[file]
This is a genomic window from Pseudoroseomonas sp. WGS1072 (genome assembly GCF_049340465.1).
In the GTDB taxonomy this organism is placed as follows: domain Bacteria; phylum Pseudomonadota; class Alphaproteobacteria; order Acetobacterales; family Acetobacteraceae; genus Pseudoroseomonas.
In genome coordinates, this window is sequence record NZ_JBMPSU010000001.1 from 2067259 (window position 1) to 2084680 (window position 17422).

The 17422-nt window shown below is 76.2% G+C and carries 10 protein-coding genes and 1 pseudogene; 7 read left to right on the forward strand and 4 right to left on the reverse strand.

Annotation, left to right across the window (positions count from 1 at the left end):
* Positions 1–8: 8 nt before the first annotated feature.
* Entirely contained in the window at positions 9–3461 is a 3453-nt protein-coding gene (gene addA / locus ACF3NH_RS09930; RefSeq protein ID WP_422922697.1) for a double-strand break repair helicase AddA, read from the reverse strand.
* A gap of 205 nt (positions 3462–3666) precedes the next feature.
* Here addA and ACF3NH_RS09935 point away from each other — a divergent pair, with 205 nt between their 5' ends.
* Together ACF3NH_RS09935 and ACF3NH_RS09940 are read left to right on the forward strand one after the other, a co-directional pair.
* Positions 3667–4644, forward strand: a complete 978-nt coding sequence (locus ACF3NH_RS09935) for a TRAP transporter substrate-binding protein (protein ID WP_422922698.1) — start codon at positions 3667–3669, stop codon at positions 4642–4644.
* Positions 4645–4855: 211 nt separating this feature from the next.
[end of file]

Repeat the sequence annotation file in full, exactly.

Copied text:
This is a genomic window from Pseudoroseomonas sp. WGS1072 (genome assembly GCF_049340465.1).
In the GTDB taxonomy this organism is placed as follows: domain Bacteria; phylum Pseudomonadota; class Alphaproteobacteria; order Acetobacterales; family Acetobacteraceae; genus Pseudoroseomonas.
In genome coordinates, this window is sequence record NZ_JBMPSU010000001.1 from 2067259 (window position 1) to 2084680 (window position 17422).

The 17422-nt window shown below is 76.2% G+C and carries 10 protein-coding genes and 1 pseudogene; 7 read left to right on the forward strand and 4 right to left on the reverse strand.

Annotation, left to right across the window (positions count from 1 at the left end):
* Positions 1–8: 8 nt before the first annotated feature.
* Entirely contained in the window at positions 9–3461 is a 3453-nt protein-coding gene (gene addA / locus ACF3NH_RS09930; RefSeq protein ID WP_422922697.1) for a double-strand break repair helicase AddA, read from the reverse strand.
* A gap of 205 nt (positions 3462–3666) precedes the next feature.
* Here addA and ACF3NH_RS09935 point away from each other — a divergent pair, with 205 nt between their 5' ends.
* Together ACF3NH_RS09935 and ACF3NH_RS09940 are read left to right on the forward strand one after the other, a co-directional pair.
* Positions 3667–4644, forward strand: a complete 978-nt coding sequence (locus ACF3NH_RS09935) for a TRAP transporter substrate-binding protein (protein ID WP_422922698.1) — start codon at positions 3667–3669, stop codon at positions 4642–4644.
* Positions 4645–4855: 211 nt separating this feature from the next.